Host: Yeah, I think—and I say this nearly every episode— it's probably the most important thing when you're renting a property is to communicate.
Host: Now, the other part I don't like about moving housecleaning! Is it recommended we get a bond cleaner?
Guest: Tenants have a responsibility to return the rental premises to the same condition as it was when they moved in, less fair wear and tear. How this same condition is achieved is actually up to the tenant. They can choose to use a professional cleaner, do the cleaning themselves, or a combination of both. Property managers/landlords can provide recommendations of cleaners, however, it is illegal under the Queensland tenancy laws to require tenants to use a professional cleaner nominated by the managing party. Tenants should have a choice in how they return the premises to the same condition as when they moved in.
There is a cleaning checklist on the RTA website that you can use as a reference in this process. The property manager/landlord can provide recommendations for cleaners and they are a good source to locating a service provider or you can just Google. Personally, I've used a combination of both. Cleaning tasks I'm good at I will generally do, and then look at a professional cleaner for the tasks you'd probably leave till the end like the floors, the carpets or the bathrooms. Well, basically anything that's going to take me a really long time I will arrange with someone else to do. After all, I'm trying to move one place and unpack at the same time as moving out of another and cleaning up the last property.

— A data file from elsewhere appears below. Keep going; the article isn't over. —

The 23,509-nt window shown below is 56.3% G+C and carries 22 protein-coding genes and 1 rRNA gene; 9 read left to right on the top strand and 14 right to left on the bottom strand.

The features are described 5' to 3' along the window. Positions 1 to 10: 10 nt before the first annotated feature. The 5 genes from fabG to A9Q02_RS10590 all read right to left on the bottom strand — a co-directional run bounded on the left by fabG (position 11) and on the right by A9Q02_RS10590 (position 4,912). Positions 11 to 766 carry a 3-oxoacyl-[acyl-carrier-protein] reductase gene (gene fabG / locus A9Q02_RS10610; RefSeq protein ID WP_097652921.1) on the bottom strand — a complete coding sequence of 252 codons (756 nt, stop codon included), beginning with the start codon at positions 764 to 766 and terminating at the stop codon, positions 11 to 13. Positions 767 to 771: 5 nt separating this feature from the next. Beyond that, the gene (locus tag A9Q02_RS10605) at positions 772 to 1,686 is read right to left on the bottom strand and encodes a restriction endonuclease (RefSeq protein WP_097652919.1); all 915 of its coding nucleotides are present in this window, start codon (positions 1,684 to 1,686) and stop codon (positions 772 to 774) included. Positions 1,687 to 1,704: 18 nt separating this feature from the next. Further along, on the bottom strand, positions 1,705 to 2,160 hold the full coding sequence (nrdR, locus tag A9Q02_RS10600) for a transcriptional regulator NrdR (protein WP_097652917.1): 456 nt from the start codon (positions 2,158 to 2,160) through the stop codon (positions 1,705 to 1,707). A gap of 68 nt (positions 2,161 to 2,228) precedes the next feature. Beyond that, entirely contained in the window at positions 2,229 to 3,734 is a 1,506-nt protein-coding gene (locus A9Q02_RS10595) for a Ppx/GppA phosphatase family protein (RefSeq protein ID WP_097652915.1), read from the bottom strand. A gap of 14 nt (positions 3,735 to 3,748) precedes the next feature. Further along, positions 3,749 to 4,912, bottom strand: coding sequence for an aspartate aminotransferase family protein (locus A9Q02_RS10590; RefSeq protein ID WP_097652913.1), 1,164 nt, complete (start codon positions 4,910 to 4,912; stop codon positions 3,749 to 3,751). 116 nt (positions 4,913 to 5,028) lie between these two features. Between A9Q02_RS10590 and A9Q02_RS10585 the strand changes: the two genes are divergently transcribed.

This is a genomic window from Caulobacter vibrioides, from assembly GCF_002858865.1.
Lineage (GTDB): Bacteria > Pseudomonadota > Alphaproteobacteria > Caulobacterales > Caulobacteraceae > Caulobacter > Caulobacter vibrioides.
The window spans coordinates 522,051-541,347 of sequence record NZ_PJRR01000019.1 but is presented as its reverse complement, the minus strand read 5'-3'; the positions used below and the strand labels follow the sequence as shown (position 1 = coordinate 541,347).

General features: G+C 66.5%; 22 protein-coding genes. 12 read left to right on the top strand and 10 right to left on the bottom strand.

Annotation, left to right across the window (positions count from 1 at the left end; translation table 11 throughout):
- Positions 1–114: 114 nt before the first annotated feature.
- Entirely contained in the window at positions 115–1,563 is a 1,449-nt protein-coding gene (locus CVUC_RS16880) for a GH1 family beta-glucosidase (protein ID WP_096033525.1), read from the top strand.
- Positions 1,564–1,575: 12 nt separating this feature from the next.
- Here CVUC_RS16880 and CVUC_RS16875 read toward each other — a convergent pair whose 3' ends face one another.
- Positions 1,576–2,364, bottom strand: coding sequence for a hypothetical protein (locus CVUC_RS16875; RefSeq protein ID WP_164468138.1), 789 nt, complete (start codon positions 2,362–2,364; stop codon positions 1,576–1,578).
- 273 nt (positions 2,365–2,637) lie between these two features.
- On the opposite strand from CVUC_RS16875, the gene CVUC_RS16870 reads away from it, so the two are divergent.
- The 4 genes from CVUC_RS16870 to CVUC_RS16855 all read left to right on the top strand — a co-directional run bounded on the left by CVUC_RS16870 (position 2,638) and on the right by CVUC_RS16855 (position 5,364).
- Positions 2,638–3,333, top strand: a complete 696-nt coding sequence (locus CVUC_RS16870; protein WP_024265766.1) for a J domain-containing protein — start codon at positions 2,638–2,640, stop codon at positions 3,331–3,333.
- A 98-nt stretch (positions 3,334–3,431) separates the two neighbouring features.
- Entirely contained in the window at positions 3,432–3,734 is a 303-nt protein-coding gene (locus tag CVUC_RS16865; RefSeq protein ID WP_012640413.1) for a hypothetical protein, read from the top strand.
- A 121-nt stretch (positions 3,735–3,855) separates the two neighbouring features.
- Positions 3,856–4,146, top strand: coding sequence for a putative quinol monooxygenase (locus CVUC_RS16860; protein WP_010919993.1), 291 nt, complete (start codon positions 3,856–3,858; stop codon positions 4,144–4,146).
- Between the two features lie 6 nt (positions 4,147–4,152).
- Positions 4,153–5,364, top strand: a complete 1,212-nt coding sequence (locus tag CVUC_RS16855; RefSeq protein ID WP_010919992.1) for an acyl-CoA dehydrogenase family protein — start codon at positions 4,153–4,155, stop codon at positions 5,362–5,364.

Host: That's it, it's like cleaning two houses at once, isn't it? That's why I bring my whole family in and make them do it. Now obviously moving is not always a cheap thing. What costs need to be considered when we're moving? So I know, you know, we need to consider things like removalists, utilities, cleaning, packing, all that kind of stuff. What are we looking at?
Guest: So much. Cost is something that is sometimes overlooked during the process of moving, obtaining packaging boxes and crates, moving your personal items and furniture may incur costs. Hiring a removalist and professional cleaners are other costs to consider if you decide to use those services. If you are moving in between rentals, you may find yourself paying rent for both the old and the new rental premises for a few days where the tenancies overlap. As a tenant, you have an obligation to pay rent right up until the day you return the keys.
When the tenancy officially ends, you may find yourself paying rent for two premises at the same time for a few days. This could be another cost you incur, but will allow you to have a few more days to organize the moving and cleaning. Personally, I've always had that overlap in rent with a new and old rental property, so I don't feel as rushed. I know usually I tend to mess things up when I rush.
Host: Yeah and you know, I think it's worth investing that little bit to have that extra time, but yeah, it's a delicate balance isn't it, to make sure you can do that.
Guest: Absolutely. You'll need to notify your utility providers to disconnect utilities from the old premises on your last day. You will also need to contact providers in the new premises ahead of time so you have electricity, gas, water, internet as you move in. Be conscious of the time frames involved with connecting and disconnecting utilities, don't disconnect before you've even started cleaning, that's for sure. I've done that, I've been in the old rental property sometimes till late at night to get a job done and it's not fun cleaning or packing in the dark. One last thing people often forget about is redirecting their mail. Australia Post can help with that.